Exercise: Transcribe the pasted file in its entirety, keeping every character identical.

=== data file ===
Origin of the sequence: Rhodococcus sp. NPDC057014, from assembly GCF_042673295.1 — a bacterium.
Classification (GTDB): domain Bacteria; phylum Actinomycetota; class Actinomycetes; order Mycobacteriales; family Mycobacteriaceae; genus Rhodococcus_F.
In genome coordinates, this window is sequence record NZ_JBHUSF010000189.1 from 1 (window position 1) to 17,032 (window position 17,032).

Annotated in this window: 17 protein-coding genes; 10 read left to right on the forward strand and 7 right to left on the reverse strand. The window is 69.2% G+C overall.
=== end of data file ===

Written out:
Origin of the sequence: Rhodococcus sp. NPDC057014, from assembly GCF_042673295.1 — a bacterium.
Classification (GTDB): domain Bacteria; phylum Actinomycetota; class Actinomycetes; order Mycobacteriales; family Mycobacteriaceae; genus Rhodococcus_F.
In genome coordinates, this window is sequence record NZ_JBHUSF010000189.1 from 1 (window position 1) to 17,032 (window position 17,032).

Annotated in this window: 17 protein-coding genes; 10 read left to right on the forward strand and 7 right to left on the reverse strand. The window is 69.2% G+C overall.